The Great Time Goes By Hook Up
The Ping-Pong of Thoughts Toward the End of Life and The Alex and Ronni Show

A TGB READER STORY: Medical – In the Beginning and Near the End

By William Weatherstone

In 1941, I had my first operation - for tonsillitis. I could not enter school at that time unless they were removed.

In 2017, (near the end of my life now at 81 years old), I had open heart surgery to hopefully extend my life-span.

As a child, it was a horrendous experience to go through.

When my wife entered the nursing home in Blind River, Ontario, I moved there from Elliot Lake to be near her.

During the couple years that I was living in Blind River, I had a small apartment over a commercial store in the downtown strip. I would at times drive the 40 miles back to Elliot Lake for food supplies as well as visit with friends. Returning home, I would have to carry bags full up 15 stairs and down a long hall to the apartment. It would take three loads to empty the car.

During the transfer, I found that after each trip upstairs, I would have to sit down for a few minutes to regain my breath.

After my wife died, I moved back to Elliot Lake.

It was getting worse, the breathing and tiredness. Just walking from the car to the building entrance, I would have to stop twice to catch my breath again. From car to building was about a couple hundred feet.

My next medical was in a few days and when I got there, I explained to her what was happening and right away she started tests and made an appointment with a cardiologist in Sault Ste. Marie for more testing. It started with a complete stress test and then an angiogram.

That appointment was strange. They started with a nurse coming in with a shaving kit to clear out the crotch area, for going through the groin with a camera to fish its way to the heart exploring the damage.

Once on the table, the surgeon checked my wrist vein for size and took that route up through the arm artery and into the heart.

I was wide awake through the whole process and was waiting for them to start. After a while I was wheeled back to my bed area wondering why they did nothing. To my surprise it was done completely. It was so smooth and totally painless and hard to believe.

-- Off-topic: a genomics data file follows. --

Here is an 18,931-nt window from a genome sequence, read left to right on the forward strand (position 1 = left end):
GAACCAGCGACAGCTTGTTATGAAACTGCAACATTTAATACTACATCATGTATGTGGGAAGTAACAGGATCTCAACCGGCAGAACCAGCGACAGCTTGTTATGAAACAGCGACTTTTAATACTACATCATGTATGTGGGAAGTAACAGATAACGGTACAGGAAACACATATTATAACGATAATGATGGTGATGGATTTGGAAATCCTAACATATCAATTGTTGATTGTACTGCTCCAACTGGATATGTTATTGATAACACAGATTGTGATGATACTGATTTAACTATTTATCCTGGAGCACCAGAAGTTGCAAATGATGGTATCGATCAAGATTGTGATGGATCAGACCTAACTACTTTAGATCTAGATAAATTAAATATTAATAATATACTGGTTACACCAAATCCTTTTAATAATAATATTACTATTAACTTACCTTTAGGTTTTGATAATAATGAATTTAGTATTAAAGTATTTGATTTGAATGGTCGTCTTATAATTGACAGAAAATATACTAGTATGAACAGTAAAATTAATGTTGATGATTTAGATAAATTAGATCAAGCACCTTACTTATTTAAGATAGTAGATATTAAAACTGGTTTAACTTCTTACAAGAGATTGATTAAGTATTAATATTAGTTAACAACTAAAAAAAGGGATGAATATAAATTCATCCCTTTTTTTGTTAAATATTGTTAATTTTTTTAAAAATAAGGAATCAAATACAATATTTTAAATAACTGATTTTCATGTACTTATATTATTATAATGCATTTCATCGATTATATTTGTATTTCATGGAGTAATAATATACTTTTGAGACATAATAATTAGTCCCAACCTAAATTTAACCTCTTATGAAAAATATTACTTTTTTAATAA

If going up through the groin, you would have to wait for four to six hours with weighted bags on the groin incision to close & heal, whereas the wrist job is about 45 minutes to an hour waiting time.

So far, this procedure was easier than my first tonsillitis operation.

The results were sclerosis of the aorta heart valve. (The opening was closing.)

For my next appointment, he sent me to a heart surgeon in Sudbury for a final interview. During this meeting, he explained all the procedures required. On his desk were models of the replacement aorta valves, a pig valve, a cow valve and then a metal mechanical valve.

A couple of days later. he gave me a call and said that he found a new type mechanical valve that he was going to use. I took the information as I would now be an old guinea pig to test these new devices.

The date was set and I blew into Sudbury the day before checking in to the motel right beside the hospital. I showered with antibiotic soap and was on the gurney by 6:00AM, rolled into the O.R. and promptly put down.

I had mention to the surgeon during our interview that if I woke up and had hoses or anything down my throat, I would panic and throw a real sh*t fit and would not take any responsibility for my actions. He simply responded with, “Tell it to the anesthesiologist, okay?”


Just as I was going to be put down, a doctor of some sort looked at me looking as miserable as one can at six in the morning. I asked if he was the gas man. Yes. I told him about the waking up problem, then I was gone into the blackness of the afterlife – or so it seemed.

When it was over, I had two quick chokes to fight off and then all smoothed out. (I’m alive, I think.)

Nothing like my 1941 operation where my guts were throwing up all over the place and my first real pain experience like my throat being torn from my body, headache like never before and, finally, only being soothed with ice cream, the medicine of the gods.

This time, I was moved into ICU (without the ice cream) but still painless and wondering what would happen next?

Shortly (I think) afterword, my two buddies arrived after a 400 mile drive to see if I was still alive or not. I think they felt obligated somewhat because I was there for both of them when they had their bypass surgeries years ago.

After the visit, I was transferred to a semi-private room with one other patient. It was on the top floor and just under the helicopter roof pad.

We seemed to get along quite well, but in a few hours, he was being released, leaving me in privacy.

Not being geared for long stays in a bed, and with too much sleep, I became wide awake at 2:30AM. What does one do now? Fortunately, I had the bed beside the window, so became a star gazer.

All of a sudden, there was a great whirling sound. I looked up above and saw three great big bright floodlights coming down on me with this whirling, beating sound. I was mesmerized, just waiting any moment for Scotty to beam me up into the Enterprise or perhaps worse, could be the Klingons?

It wasn’t five or 10 minutes later that the paramedics brought their passenger from Timmins into the empty bed, letting me know that I was safe and not going to be beamed up anywhere. (Oh, darn.)

We got along fine especially since I knew his part of the country intimately.

His problem wasthat he'd had stents put in that failed and then had to be rushed back. For warranty, I assumed.